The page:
Caribbean Waterbird Census Program
The Caribbean is home to over 185 species of waterbirds (seabirds, wading birds, marshbirds, waterfowl and shorebirds), including a number of endemic and globally threatened species and many migrants. It is up to us to study, monitor and conserve these beautiful birds and the habitats they need to survive. The Caribbean Waterbird Census (CWC) Program—a partnership of Caribbean organizations, communities, and individuals that monitor waterbirds—was set up to do just that. For information on how to participate in the 2017 CWC, click here.
The places that are important to waterbirds are also important to people. Wetlands, including mangroves, salt ponds, sandy beaches, mud and tidal flats, provide natural flood control, protection from storms, and a sustainable food supply, thereby supporting economies and tourism. Keeping these places safe and healthy helps to protect birds and people.
About the Caribbean Waterbird Census (CWC)
The CWC is a multi-partner region-wide waterbird and wetland monitoring program led by BirdsCaribbean. The goal of this program is to learn more about the distribution, status, and abundance of waterbirds in the Caribbean in order to better conserve and manage these beautiful birds and their habitats. We also aim to increase awareness, build capacity, and engage non-governmental organizations, government agencies, communities, and volunteers in wetland monitoring and conservation. Ultimately, we want to identify and ensure that as many important wetland sites as possible are conserved.
Why Count Waterbirds?
Throughout the Caribbean, wetlands—and the birds that rely on them—are in urgent need of conservation action. Many of the region’s original wetlands have been destroyed, and those that remain are increasingly encroached upon by development for tourism, housing, agriculture or industry. In addition, waterbird populations are also subject to hunting, egg and chick harvest, and predation by introduced invasive species such as rats, cats and mongoose. Increased frequency of storms and sea level rise due to global climate change, also threaten wetland habitats and waterbird populations, but the effects are not yet well understood. Monitoring the health of waterbird populations and their habitats is beneficial to both birds and people, since we rely on the same habitats for our health and well-being.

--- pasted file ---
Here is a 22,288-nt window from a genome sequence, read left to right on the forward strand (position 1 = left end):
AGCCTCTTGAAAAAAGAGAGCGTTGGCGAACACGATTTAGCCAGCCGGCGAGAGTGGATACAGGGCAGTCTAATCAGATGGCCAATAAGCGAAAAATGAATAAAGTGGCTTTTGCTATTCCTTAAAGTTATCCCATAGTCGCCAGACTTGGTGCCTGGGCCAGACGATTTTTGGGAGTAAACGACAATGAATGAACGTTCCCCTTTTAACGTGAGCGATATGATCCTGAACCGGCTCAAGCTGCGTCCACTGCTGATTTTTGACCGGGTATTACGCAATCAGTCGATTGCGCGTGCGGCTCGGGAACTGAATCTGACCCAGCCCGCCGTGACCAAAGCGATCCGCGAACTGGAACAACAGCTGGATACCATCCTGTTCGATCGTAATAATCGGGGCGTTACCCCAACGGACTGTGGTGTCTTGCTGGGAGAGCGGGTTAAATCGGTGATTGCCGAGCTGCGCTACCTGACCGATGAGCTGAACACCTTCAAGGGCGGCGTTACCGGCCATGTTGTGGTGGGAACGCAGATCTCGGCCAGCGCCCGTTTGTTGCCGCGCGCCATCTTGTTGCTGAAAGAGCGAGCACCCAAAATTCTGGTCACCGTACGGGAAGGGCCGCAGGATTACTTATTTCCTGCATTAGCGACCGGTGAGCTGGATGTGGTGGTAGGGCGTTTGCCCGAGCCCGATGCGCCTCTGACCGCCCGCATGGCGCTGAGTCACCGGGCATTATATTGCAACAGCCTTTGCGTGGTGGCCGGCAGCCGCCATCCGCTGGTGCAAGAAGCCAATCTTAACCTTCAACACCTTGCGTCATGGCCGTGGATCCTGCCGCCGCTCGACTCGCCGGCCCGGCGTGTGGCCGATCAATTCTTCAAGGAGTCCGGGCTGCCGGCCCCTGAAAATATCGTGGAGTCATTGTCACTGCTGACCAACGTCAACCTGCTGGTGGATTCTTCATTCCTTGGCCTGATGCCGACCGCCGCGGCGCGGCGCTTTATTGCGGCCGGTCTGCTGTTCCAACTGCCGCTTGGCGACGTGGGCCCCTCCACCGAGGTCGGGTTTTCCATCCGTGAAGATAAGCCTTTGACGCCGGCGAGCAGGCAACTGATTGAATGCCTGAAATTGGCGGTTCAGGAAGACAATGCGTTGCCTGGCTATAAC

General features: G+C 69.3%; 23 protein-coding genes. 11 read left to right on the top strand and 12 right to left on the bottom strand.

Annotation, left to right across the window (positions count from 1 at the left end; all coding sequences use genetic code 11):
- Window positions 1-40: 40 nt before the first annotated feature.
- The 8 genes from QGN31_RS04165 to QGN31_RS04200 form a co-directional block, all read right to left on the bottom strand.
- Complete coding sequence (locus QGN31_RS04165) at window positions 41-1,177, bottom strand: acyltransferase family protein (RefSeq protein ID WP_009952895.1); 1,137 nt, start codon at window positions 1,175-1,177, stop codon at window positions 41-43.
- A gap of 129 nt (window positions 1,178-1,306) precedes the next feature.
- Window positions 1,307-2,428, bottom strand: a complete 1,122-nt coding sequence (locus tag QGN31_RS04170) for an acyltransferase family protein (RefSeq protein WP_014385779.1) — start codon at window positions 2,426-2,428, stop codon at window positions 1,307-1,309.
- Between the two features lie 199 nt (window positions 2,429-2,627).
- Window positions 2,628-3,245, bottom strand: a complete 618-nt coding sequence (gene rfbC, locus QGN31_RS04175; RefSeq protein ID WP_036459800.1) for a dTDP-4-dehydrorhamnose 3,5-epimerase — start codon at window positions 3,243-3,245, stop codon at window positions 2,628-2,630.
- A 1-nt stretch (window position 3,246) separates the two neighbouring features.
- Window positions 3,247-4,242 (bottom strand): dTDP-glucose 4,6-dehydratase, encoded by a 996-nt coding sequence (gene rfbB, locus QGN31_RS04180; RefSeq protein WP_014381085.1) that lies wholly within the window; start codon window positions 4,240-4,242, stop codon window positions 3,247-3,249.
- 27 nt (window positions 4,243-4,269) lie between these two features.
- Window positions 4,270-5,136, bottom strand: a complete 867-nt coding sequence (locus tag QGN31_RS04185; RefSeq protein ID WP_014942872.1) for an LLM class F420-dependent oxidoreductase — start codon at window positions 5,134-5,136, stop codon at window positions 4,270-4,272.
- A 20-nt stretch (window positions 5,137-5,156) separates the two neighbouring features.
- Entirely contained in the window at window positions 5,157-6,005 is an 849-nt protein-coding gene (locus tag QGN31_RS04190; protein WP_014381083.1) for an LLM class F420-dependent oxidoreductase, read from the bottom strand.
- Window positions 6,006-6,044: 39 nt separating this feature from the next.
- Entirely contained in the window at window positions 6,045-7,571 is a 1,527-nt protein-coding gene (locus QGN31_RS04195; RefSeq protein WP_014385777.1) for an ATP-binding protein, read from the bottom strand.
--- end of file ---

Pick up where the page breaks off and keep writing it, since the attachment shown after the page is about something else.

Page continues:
When is the CWC Held?
Each year, BirdsCaribbean organizes one region-wide count during a 3-week period from January 14th to February 3rd. This provides us with a “snapshot” of waterbird population numbers and habitat use throughout the Caribbean. Data from these counts also shows us which areas they depend on most and how their populations change from year to year. To learn more about migration routes and important stopover sites, everyone is asked to count waterbirds as often as possible throughout the year, especially during migration periods in fall (August-November) and spring (March-May).
We need your help to monitor more sites and conduct more frequent counts at new and existing sites! The CWC is designed so that at the basic level anyone—from professional biologists to citizen scientist volunteers—can implement the program and contribute to monitoring. All are welcome to be part of the program. To learn how to participate in the CWC, click here.